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Hustle and Heat: Director's Cut

Columbia/Tri-Star // R // March 2, 2004
List Price: $24.96 [Buy now and save at Amazon]

Review by Don Houston | posted March 7, 2004 | E-mail the Author
Movie: So-called "Black" movies tend to direct themselves at an urban audience, knowing they'll pick up a bunch of little wannabe's (White boys trying to look cool) along the way but never really seeking a big crossover since that would theoretically reduce its street credibility and open up the door to charges of "selling out". A good movie can appeal to all audiences, this has been proven time and again, but I can respect the decision to tailor a movie to a limited audience as well. Such is the case with a little release by Columbia Tristar, Hustle And Heat.

The movie is a pet project of lead actor Duane Martin, who co-wrote, starred in, and co-produced the flick. He stars as a private investigator, Rad McCrae, who assists the police on various investigations of importance. Smooth as Shaft, as talented as James Bond, Rad is a guy who gets things done by using his martial arts expertise as well as his intellect. His partner, of sorts, is Vivica A. Fox, a munitions expert that is billed as the co-star, even though her role was fairly limited (talk about Black exploitation!). Together, they seek to solve the murder of Rad's boyhood friend Benji (rapper Jadakiss) who was a rising star in the music industry. The police believe Benji committed suicide but Rad knows differently and sets out to do everything in his power to prove it for Benji's new wife, Venus (Meagan Good).

The trail of deceit and corruption Rad follows through the sorted world of href=>Hip Hop, reminded me a bit of the plot from href=>Who's The Man, where the criminal element off a man in order to further their own agenda. Rad confronts a record executive, B. Free (Michael Taliferro), as the primary suspect, but there are trails leading elsewhere too. Rad has to uncover the mystery or die trying in order to keep his word to young Venus, a gal he grows increasingly attracted to over time. Between the shootouts, martial art fights and web of increasingly complex relationships, Rad's chances of solving the crime decrease as he gets closer to his prey.

Okay, as the director states in his audio commentary, he is no actor. He filled in on a small role when someone else dropped out. I think lead Duane Martin could claim the same thing, it showed in every scene the man was in. He's not a terrible actor but he seemed unprepared for the role and his acting reminded me of George Lazenby's Bond character from On Her Majesty's Secret Service. The characters were stereotypes and the budget was under two million dollars so don't expect a whole lot in terms of the chases or gunfights either. Where Shaft had his attitude and Bond has a certain class, Rad is nondescript (almost generic) in his methodology. I really didn't care if he found the killer or if he were killed himself when all was said and done.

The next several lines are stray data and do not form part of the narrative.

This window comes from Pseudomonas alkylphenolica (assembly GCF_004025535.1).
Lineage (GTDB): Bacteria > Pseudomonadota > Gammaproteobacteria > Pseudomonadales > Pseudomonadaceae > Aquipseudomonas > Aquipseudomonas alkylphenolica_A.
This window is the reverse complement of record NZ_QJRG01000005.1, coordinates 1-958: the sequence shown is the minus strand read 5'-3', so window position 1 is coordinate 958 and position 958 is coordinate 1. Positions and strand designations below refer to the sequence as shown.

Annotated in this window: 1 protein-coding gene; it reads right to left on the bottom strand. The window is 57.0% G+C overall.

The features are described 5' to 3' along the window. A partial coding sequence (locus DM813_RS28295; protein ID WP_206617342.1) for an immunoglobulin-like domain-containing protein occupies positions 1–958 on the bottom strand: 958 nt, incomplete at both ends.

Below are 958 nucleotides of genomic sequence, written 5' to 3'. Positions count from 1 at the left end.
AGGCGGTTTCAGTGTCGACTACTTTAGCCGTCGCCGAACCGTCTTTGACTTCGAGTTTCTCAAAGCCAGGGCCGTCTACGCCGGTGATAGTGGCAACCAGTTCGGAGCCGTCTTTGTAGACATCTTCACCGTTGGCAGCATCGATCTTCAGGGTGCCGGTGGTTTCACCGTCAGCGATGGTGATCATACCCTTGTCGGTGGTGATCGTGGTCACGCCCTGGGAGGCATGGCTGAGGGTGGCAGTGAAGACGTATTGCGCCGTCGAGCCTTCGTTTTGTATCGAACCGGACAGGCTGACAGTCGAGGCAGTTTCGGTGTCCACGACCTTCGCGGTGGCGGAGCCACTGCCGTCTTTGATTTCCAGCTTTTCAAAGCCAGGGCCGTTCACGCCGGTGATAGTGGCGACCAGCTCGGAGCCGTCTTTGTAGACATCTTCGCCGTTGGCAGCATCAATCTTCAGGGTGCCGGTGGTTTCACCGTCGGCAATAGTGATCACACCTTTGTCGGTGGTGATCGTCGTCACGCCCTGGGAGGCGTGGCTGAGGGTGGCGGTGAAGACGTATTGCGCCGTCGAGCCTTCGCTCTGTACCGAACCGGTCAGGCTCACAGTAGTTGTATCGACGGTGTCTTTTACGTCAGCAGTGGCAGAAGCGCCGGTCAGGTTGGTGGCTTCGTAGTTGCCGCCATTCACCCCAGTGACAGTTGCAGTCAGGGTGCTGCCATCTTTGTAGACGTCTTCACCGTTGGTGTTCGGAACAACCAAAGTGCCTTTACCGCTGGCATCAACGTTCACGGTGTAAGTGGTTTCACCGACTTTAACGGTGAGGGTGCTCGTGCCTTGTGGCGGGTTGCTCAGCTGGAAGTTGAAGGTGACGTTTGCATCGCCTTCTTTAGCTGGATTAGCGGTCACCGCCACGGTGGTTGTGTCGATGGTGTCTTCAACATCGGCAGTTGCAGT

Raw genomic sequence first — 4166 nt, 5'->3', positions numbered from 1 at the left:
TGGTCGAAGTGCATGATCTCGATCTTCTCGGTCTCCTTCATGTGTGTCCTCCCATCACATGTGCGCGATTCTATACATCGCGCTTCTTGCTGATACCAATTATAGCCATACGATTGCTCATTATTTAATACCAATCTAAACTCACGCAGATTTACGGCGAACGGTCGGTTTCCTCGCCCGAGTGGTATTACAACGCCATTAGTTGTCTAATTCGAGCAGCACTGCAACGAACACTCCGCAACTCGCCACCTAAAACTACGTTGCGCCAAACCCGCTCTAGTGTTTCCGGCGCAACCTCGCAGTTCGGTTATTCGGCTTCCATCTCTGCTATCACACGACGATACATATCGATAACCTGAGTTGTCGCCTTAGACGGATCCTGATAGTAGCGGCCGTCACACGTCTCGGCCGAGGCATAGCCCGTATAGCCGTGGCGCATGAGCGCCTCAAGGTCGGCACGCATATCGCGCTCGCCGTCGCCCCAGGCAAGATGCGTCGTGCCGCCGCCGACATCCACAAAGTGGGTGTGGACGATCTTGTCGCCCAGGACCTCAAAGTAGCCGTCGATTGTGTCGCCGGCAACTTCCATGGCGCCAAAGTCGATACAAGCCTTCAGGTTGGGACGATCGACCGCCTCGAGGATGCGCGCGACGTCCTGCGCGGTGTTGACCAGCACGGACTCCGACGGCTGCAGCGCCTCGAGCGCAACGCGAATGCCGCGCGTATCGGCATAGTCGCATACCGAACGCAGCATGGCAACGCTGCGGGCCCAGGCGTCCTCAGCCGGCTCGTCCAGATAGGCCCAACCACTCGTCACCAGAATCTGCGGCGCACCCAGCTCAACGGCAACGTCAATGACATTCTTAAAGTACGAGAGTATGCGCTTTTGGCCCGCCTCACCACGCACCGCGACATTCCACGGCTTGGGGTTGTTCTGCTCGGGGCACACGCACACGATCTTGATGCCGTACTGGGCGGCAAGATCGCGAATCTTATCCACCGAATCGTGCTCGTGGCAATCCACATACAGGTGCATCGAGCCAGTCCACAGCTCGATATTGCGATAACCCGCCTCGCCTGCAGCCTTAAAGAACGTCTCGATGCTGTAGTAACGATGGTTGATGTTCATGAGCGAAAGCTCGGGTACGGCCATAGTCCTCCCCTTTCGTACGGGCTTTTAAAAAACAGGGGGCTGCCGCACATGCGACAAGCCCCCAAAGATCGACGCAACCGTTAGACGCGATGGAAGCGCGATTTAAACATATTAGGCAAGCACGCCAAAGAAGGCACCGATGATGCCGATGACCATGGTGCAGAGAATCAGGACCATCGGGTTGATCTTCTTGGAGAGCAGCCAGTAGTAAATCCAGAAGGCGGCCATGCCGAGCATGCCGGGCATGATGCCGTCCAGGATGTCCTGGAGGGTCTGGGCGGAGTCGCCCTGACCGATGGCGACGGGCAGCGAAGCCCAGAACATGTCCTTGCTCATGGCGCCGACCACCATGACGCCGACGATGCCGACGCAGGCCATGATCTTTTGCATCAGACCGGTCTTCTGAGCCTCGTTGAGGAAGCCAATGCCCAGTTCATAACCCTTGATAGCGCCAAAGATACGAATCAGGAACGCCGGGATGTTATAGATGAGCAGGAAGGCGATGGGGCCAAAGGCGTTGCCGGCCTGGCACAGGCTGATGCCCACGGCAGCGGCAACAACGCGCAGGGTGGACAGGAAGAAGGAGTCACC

The direction was about what you'd expect of a weekly television show; mechanical and on a strict timetable. The other characters were about as bland as could be and I suppose the highlight for most people will be Jaddakiss' original songs. They were great but at least they were somewhat original. The executive producer's included a lot of people, such as star Will Smith and his wife, making me think the whole project was conceived as a payoff to a friend (the original lead or Duane, I couldn't say).

The themes were the typical revenge and drugs are bad for you type of fluff that roll our eyes even today. If you're looking for a bit of fluff to make out to (i.e.: don't care if you miss the movie type stuff), this might fit the bill but Duane was far better in a smaller role in the flop href=>Deliver Us From Eva
or when he played for the New York Knicks. I'm suggesting this one as a Skip It for all the above reasons and more.

Picture: The picture was presented in anamorphic widescreen color with the original aspect ratio of 1.85:1. For a low budget movie on a tight schedule, it looked pretty good but there was a problem with grain and some pesky video noise to contend with. The flesh tones were generally solid but the detail lacked the crispness so many of us expect from enhanced features these days. There was also some pattern noise in a few scenes but no compression artifacts.

Sound: The audio was presented in 5.1 Dolby Digital surround English and sounded better than the budget would lead you to believe. There was some separation between the channels and most of the time, it was clear and crisp. Some of the music was a bit hollow but the vocals were well done in almost all cases.

Extras: The only real extra was an audio commentary with director Craig Ross Jr. He described the many limitations and problems that he encountered making the movie as well as some anecdotes about the production. It was more enjoyable then the movie, even when he rambled about some of his friends that were in the movie with him. There were also four trailers.

Final Thoughts: The plot and acting were the two biggest reasons why this one flopped. Originally, it was released as Ride Or Die but the producers probably changed the name so it would get a second life on DVD. It was terribly generic in how it came off, much like most television shows from the 1970's. Fans of Vivica's should keep in mind that her amount of screen time was so minimal that if you blink, you'll miss it.

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